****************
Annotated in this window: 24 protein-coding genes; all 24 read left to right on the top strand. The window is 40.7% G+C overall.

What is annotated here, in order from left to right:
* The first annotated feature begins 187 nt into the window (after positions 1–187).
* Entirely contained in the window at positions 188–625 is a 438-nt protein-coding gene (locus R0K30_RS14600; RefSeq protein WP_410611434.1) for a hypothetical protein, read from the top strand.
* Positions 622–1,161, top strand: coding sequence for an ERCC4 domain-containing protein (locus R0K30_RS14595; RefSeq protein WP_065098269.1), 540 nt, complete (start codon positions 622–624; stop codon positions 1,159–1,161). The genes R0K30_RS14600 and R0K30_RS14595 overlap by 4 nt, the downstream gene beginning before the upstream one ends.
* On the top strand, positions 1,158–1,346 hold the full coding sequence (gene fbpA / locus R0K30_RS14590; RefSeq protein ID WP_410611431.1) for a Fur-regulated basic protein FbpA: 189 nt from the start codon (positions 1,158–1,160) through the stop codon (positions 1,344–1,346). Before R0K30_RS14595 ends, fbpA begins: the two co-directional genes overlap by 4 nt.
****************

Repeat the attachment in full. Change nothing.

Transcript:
Annotated in this window: 24 protein-coding genes; all 24 read left to right on the top strand. The window is 40.7% G+C overall.

What is annotated here, in order from left to right:
* The first annotated feature begins 187 nt into the window (after positions 1–187).
* Entirely contained in the window at positions 188–625 is a 438-nt protein-coding gene (locus R0K30_RS14600; RefSeq protein WP_410611434.1) for a hypothetical protein, read from the top strand.
* Positions 622–1,161, top strand: coding sequence for an ERCC4 domain-containing protein (locus R0K30_RS14595; RefSeq protein WP_065098269.1), 540 nt, complete (start codon positions 622–624; stop codon positions 1,159–1,161). The genes R0K30_RS14600 and R0K30_RS14595 overlap by 4 nt, the downstream gene beginning before the upstream one ends.
* On the top strand, positions 1,158–1,346 hold the full coding sequence (gene fbpA / locus R0K30_RS14590; RefSeq protein ID WP_410611431.1) for a Fur-regulated basic protein FbpA: 189 nt from the start codon (positions 1,158–1,160) through the stop codon (positions 1,344–1,346). Before R0K30_RS14595 ends, fbpA begins: the two co-directional genes overlap by 4 nt.